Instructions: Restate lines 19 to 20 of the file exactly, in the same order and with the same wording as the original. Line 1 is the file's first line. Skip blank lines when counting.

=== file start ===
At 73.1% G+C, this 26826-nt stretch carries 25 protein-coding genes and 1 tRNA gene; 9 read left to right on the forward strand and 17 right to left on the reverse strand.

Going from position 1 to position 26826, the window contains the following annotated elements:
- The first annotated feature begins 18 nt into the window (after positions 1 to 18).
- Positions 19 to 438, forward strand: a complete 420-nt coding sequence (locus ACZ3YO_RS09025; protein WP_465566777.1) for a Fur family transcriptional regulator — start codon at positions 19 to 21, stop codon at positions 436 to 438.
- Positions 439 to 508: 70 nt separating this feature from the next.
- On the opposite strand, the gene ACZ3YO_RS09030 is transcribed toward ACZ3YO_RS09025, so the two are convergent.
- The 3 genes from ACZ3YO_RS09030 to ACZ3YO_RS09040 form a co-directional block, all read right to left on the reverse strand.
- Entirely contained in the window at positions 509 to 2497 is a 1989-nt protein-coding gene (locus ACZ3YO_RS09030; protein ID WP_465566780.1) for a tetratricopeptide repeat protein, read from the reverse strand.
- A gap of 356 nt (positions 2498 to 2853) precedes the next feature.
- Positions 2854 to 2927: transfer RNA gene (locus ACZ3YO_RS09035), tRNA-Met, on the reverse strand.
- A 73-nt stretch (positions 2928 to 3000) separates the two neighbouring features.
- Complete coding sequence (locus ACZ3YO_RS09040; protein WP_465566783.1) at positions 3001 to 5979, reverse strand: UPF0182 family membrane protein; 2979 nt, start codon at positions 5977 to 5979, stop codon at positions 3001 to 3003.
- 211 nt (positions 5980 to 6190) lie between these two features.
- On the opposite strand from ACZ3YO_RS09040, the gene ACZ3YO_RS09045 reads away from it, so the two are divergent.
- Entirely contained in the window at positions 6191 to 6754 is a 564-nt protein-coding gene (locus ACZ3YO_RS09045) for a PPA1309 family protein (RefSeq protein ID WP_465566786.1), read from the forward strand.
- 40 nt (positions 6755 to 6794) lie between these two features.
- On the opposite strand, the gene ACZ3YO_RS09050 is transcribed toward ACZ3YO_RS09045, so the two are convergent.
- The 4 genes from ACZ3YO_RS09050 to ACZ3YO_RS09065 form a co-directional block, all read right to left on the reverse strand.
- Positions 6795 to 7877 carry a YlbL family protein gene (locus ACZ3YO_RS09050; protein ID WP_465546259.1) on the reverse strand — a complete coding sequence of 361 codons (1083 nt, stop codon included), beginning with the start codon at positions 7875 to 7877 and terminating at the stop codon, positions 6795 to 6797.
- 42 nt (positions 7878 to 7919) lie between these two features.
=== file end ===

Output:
- Positions 6795 to 7877 carry a YlbL family protein gene (locus ACZ3YO_RS09050; protein ID WP_465546259.1) on the reverse strand — a complete coding sequence of 361 codons (1083 nt, stop codon included), beginning with the start codon at positions 7875 to 7877 and terminating at the stop codon, positions 6795 to 6797.
- 42 nt (positions 7878 to 7919) lie between these two features.